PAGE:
That's about as good a photo as I can get with my crummy camera. I know nothing about metal or fatigue. The front side is the clean break side, the rear is the jagged side. From what I understand, the seatpost has an elliptical build to it with more material on the front/back rather than the sides. Does it look like the rear end lacks some material or is that just a result of the deforming when it broke?

    In the photo below, see all the little teeny tiny fractures? They are on the rear facing side of the seat post. I don't know if they occured over time and I did not notice or if they occured as a result of the post at the moment it broke.


  14. #14
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    Well, I'll make some generalizations here, but here's a quick guess..

    Judging by the pic (I can't really tell b/c I can't see enough detail), it looks like a crack may have initiated here (arrow) and slowly propagated outward towards the line. Every loading cycle would cause the crack to propagate further. (front side of post in Tension and back side in Compression, cracks propagated through tension side due to opening and closing of crack from loading cycles)

    The surface looks smooth up until the line, indicating the area that the fatigue crack propagated through.

    To the right of the line, the remaining material wasn't strong enough to hold the stress and a shear failure (rough surface indicates this) occured, which would have deformed the rear end of the surface. The little wrinkles on the back of the post could be some straining due to the final shearing.

    Do I'll chalk it up to a fatigue failure due to some stress riser/imperfection.

    *edit* Glad you were OK
    Attached Images Attached Images

  15. #15
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    Geez that scares the crap out of me, and its a 31.6mm post too!

    I guess I will be examining my 31.6mm straight post tonight real careful. From the lack of shiny rub points in the fracture zone it looks like it happened more or less all at once, sure looks thin on the relieved side.

    Thanks for sharing with us, you may have saved someone elses rectum if they have a similar post issue. Glad you weren't hurt, it could have been real nasty.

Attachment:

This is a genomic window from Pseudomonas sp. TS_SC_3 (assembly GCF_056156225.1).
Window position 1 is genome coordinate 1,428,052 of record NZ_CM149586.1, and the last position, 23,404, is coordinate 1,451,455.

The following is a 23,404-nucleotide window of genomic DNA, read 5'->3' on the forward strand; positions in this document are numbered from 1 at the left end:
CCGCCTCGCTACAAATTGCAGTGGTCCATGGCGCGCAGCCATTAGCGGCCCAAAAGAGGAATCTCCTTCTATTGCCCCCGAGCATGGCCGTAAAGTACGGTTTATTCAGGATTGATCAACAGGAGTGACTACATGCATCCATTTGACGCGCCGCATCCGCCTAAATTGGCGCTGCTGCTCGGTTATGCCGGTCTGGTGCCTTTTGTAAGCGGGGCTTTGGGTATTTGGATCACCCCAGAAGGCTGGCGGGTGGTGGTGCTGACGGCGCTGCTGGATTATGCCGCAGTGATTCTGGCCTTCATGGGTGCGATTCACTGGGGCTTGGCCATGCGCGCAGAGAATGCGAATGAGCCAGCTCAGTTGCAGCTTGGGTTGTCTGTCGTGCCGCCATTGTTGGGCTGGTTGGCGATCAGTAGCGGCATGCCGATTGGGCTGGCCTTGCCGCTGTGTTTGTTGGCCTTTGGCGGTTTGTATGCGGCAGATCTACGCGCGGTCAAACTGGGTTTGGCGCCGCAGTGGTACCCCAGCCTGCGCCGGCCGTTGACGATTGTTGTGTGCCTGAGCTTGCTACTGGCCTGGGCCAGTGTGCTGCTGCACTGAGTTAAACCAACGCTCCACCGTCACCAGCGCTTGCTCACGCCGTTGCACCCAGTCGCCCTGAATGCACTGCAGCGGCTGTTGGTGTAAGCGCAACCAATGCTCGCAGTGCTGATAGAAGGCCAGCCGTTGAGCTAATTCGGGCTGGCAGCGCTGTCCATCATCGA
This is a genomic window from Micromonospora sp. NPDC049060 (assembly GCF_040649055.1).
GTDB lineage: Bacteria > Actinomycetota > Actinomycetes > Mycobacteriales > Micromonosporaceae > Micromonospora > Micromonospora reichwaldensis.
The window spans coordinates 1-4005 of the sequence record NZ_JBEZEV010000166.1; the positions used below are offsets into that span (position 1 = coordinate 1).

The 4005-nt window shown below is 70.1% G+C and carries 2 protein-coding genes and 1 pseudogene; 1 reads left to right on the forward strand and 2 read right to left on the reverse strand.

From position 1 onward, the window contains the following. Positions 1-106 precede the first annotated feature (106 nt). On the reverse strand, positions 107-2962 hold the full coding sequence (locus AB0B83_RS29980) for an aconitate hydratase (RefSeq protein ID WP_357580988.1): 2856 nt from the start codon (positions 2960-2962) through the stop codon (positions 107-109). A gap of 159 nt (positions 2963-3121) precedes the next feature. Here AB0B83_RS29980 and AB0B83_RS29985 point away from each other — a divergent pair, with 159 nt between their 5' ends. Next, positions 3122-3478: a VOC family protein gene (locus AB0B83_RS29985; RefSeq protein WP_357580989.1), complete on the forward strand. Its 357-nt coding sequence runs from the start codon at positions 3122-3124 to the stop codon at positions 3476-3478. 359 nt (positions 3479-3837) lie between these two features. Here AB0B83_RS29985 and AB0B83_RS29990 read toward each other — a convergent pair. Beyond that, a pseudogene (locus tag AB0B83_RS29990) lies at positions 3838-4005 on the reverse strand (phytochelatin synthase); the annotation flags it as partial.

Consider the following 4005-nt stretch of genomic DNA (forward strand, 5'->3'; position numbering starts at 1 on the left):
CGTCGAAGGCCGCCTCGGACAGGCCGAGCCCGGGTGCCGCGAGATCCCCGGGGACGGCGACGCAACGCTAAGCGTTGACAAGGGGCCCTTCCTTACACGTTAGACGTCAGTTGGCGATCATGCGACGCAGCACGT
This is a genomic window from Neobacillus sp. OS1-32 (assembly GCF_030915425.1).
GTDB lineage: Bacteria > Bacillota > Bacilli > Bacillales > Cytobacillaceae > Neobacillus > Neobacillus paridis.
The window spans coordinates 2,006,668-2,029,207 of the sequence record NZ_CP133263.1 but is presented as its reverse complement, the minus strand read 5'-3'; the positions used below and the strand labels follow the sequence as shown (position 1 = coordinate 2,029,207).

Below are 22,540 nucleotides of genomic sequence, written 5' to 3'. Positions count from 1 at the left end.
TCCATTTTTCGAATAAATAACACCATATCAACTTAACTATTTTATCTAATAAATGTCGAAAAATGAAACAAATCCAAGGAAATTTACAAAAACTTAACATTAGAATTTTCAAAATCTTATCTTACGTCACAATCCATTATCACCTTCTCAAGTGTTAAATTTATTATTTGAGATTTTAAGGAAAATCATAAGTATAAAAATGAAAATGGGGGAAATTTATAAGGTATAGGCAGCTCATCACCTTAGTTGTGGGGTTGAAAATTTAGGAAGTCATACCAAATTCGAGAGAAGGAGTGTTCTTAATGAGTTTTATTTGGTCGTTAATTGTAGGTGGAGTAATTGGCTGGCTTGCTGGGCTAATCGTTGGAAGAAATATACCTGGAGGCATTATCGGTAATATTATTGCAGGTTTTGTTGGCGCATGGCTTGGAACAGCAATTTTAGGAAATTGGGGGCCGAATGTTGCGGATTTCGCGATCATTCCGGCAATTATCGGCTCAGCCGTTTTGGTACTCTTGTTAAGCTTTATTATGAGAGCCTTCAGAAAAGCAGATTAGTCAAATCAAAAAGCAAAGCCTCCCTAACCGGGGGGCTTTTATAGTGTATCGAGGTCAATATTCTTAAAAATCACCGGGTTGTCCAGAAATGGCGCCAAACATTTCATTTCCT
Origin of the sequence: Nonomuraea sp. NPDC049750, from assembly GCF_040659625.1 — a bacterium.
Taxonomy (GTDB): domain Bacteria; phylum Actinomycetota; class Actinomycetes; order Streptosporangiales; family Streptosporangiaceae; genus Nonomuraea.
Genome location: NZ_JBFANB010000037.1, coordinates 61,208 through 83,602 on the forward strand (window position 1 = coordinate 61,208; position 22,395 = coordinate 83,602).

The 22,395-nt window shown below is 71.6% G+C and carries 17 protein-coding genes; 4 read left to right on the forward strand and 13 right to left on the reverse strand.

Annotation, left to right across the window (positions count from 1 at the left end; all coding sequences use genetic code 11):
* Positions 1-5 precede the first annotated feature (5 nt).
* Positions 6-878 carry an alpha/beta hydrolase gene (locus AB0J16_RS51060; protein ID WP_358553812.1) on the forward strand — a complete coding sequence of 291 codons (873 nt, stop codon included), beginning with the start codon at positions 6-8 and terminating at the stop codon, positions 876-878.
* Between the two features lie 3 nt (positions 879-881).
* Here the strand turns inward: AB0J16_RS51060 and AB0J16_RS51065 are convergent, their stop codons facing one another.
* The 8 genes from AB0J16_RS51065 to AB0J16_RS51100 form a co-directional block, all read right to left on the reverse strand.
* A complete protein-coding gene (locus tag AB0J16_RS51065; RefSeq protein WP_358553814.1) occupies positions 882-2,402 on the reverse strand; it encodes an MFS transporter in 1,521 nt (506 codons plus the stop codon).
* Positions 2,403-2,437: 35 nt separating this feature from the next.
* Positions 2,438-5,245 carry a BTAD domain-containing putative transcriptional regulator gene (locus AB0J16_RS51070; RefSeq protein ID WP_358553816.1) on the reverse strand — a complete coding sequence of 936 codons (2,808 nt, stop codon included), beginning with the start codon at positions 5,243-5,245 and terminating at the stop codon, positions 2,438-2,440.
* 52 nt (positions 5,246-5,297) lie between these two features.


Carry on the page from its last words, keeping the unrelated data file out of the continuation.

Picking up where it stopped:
Kinda makes me rethink the weight savings from these seat posts, for the small amount of weight a straight gauge tube sure sounds safer.

  16. #16
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    Can't say I've seen a report of anything like the OP experienced FWIW. Everyone's gonna have a problem here and there. I think you can usually rely on Thomson's products more than many others in any case...
    "...the people get the government they deserve..."
    suum quique

  17. #17
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    OP, how much do you weigh?




    /hoping it's twice as much as I weigh

  18. #18
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    Quote Originally Posted by RookieBeotch
    Is this even common for any kind of kind of seat post, including non name brands? Just thinking about the potential injury from taking that up the rear is disturbing.
    I've broken a post, and I don't think there is a huge danger of getting sodomized by the post. When it breaks you have the seat between your a$$ and the top of the post. Now, if you forget about it as you ride on, that's a different story.

  19. #19
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    Thompson will want to see this.

    I'd send it to them for science alone. Now whether you want to see if they will cover it, that is another issue but I don't sense that you feel they are obliged

  20. #20
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    Also looks to me like a MFR issue.
    Just goes to show ALL parts need a regular check.

    Oh, I would not have expected it to fail at that point. Should have been more flex further down the shaft. I would be very sure this was a fault from production.

  21. #21